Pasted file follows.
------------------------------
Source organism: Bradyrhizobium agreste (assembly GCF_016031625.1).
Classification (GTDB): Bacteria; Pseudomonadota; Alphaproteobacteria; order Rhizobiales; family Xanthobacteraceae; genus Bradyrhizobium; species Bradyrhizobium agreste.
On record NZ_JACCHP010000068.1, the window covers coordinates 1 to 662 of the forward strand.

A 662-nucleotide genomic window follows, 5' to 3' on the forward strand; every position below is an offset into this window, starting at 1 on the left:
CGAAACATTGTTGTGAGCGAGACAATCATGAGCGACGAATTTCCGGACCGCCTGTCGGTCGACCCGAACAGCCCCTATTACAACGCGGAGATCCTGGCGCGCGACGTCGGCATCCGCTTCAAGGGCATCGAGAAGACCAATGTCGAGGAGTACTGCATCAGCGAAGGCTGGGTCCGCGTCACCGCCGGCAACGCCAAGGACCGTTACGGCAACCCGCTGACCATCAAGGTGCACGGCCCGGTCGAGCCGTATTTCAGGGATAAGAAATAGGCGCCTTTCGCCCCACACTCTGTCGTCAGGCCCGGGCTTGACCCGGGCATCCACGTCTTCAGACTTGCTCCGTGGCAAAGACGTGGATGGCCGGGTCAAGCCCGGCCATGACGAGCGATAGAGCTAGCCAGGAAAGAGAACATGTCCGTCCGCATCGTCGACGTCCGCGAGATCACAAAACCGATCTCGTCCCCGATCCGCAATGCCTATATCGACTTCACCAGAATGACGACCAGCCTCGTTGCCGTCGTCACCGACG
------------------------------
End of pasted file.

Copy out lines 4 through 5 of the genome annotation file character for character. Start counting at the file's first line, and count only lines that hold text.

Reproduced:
A 662-nucleotide genomic window follows, 5' to 3' on the forward strand; every position below is an offset into this window, starting at 1 on the left:
CGAAACATTGTTGTGAGCGAGACAATCATGAGCGACGAATTTCCGGACCGCCTGTCGGTCGACCCGAACAGCCCCTATTACAACGCGGAGATCCTGGCGCGCGACGTCGGCATCCGCTTCAAGGGCATCGAGAAGACCAATGTCGAGGAGTACTGCATCAGCGAAGGCTGGGTCCGCGTCACCGCCGGCAACGCCAAGGACCGTTACGGCAACCCGCTGACCATCAAGGTGCACGGCCCGGTCGAGCCGTATTTCAGGGATAAGAAATAGGCGCCTTTCGCCCCACACTCTGTCGTCAGGCCCGGGCTTGACCCGGGCATCCACGTCTTCAGACTTGCTCCGTGGCAAAGACGTGGATGGCCGGGTCAAGCCCGGCCATGACGAGCGATAGAGCTAGCCAGGAAAGAGAACATGTCCGTCCGCATCGTCGACGTCCGCGAGATCACAAAACCGATCTCGTCCCCGATCCGCAATGCCTATATCGACTTCACCAGAATGACGACCAGCCTCGTTGCCGTCGTCACCGACG